New workers’ watchdog announced today

Today the government has announced the publication of its response to consultation on establishing a new single enforcement body for employment rights, and confirmed that a new workers’ watchdog will be set up.

The consultation dates back to July 2019, and was one of a myriad of consultations published in a flurry of activity in the final days of Theresa May’s tenure as Prime Minister.

The government’s announcement today comes on the heels of other statements, made by the government at the end of May 2021,  that other consultation proposals would also be progressed – see our Be Aware of 25 May 2021 – suggesting that we may now, finally, be starting to see some movement on employment law reform.

The key points to note from today’s response are:

  • There will be a single regulatory body for tackling modern slavery and national minimum wage breaches, and ensuring vulnerable workers get the statutory holiday and sick pay they are entitled to without having to go through a lengthy tribunal process;
  • This new body will combine the existing Gangmasters and Labour Abuse Authority, the Employment Agency Standards Inspectorate and HMRC’s National Minimum Wage Enforcement team to facilitate better co-ordination and pooling of intelligence;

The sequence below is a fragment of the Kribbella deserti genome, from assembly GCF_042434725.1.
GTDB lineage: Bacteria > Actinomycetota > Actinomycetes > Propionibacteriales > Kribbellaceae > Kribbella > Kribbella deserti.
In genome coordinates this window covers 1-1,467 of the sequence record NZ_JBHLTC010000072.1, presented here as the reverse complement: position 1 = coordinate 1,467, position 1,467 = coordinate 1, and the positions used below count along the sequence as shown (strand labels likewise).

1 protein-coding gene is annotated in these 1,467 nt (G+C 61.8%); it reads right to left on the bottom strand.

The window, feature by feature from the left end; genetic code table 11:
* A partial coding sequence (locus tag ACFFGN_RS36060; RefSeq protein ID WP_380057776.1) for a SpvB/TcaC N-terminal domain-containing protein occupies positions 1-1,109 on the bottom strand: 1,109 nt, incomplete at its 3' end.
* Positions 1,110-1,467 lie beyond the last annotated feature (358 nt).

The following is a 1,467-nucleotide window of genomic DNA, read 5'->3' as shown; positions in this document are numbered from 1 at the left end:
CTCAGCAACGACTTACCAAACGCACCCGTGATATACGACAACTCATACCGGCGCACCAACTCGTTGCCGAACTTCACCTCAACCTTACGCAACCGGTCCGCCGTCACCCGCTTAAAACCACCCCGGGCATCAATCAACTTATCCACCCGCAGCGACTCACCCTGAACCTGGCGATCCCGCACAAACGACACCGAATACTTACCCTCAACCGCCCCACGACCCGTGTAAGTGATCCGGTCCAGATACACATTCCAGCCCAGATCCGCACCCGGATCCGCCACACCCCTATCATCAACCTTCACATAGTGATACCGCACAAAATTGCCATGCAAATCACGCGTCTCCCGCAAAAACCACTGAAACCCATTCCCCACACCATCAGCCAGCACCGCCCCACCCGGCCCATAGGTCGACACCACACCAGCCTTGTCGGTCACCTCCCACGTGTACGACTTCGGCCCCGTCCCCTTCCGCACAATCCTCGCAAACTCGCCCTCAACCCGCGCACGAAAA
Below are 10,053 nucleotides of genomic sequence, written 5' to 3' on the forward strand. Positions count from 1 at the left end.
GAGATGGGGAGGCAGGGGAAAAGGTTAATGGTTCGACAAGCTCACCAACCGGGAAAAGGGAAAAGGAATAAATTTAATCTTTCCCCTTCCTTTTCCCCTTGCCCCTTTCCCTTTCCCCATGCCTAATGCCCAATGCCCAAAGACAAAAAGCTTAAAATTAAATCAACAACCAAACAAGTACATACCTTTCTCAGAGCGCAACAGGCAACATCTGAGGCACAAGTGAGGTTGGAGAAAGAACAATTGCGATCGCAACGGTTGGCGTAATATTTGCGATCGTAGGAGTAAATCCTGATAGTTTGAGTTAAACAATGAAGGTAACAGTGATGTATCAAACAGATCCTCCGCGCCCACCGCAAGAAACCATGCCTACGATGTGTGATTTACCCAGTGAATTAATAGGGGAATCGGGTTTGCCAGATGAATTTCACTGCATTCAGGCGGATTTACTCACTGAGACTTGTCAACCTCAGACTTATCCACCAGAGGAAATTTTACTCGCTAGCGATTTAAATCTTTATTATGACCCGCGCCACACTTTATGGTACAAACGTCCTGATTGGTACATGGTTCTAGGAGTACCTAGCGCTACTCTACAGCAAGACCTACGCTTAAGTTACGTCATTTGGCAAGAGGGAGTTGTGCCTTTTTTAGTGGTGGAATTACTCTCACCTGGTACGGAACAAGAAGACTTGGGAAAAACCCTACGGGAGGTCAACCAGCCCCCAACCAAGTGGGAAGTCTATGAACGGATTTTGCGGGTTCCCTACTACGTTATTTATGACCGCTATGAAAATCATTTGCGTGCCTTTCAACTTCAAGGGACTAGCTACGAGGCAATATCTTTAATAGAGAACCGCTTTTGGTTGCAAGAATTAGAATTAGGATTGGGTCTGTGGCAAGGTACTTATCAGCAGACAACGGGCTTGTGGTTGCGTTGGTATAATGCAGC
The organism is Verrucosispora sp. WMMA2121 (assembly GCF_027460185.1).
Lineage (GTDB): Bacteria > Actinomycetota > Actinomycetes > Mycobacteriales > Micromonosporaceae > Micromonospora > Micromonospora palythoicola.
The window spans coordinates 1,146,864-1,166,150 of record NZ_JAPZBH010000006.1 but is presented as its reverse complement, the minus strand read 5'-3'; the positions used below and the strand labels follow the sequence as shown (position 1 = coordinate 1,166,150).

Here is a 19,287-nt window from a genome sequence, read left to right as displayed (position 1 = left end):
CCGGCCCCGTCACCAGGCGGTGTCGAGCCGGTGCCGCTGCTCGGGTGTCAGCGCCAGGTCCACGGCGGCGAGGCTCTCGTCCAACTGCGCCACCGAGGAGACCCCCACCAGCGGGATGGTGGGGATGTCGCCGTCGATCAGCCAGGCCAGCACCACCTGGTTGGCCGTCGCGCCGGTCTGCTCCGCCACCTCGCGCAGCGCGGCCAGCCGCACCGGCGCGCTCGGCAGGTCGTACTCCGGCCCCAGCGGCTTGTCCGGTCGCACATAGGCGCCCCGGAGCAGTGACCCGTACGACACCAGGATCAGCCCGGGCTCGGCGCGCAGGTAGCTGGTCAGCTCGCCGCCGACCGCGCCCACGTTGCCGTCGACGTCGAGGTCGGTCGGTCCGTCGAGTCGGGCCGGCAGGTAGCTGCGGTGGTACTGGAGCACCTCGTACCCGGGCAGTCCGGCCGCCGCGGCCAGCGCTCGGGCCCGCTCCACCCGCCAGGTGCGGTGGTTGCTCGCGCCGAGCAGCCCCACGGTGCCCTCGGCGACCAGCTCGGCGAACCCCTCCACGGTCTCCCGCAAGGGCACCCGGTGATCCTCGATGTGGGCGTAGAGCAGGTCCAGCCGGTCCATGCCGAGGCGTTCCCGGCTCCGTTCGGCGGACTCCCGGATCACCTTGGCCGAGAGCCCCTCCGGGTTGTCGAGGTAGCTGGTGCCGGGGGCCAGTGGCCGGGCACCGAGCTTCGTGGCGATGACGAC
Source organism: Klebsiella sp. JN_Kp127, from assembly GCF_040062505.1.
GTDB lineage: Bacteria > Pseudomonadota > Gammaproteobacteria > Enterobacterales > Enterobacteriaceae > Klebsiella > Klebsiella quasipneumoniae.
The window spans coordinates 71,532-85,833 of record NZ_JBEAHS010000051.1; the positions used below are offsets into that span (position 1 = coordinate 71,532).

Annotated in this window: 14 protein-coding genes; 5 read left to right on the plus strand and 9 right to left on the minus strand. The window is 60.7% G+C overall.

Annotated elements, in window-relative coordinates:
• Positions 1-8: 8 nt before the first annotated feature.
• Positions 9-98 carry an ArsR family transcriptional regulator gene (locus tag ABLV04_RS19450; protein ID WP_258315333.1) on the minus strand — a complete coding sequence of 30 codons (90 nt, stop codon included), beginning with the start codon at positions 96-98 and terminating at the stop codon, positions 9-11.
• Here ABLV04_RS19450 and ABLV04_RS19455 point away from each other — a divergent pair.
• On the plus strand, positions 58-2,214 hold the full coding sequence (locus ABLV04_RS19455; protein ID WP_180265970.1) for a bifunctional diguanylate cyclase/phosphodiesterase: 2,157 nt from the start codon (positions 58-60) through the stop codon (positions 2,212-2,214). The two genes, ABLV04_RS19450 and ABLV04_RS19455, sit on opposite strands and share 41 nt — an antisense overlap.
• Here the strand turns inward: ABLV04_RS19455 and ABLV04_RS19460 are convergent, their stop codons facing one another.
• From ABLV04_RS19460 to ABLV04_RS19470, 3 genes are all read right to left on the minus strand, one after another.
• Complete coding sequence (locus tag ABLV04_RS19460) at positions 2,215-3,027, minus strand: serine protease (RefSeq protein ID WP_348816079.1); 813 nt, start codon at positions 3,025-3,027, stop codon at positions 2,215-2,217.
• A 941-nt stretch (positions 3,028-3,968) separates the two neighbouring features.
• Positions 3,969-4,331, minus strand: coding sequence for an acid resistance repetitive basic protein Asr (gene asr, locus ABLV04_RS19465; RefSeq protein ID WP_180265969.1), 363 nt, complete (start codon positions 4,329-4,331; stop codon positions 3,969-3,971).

• The aim of the new body is to improve enforcement and ensure both employees and businesses know where to go for help on workers’ rights. The new body will provide guidance on best practice and will seek to build strong links with community and worker groups to spread awareness and support engagement with at-risk groups, including the low-paid;
  • Action will be taken against businesses who turn a blind eye to abuses in their supply chains;
  • The current naming and shaming scheme will continue to highlight employers who fail to pay their workers what they are owed and extend to cover other regulations protecting the pay of workers employed through agencies or by gangmasters in the agricultural sector.

The new watchdog body will be set up through primary legislation, “when parliamentary time allows” and, in the meantime, fuller details are being developed in partnership with the existing enforcement bodies. For now, therefore, employers should take steps to audit, document and, if appropriate, remedy their current practices and keep a watching brief for developments on the watchdog’s progress.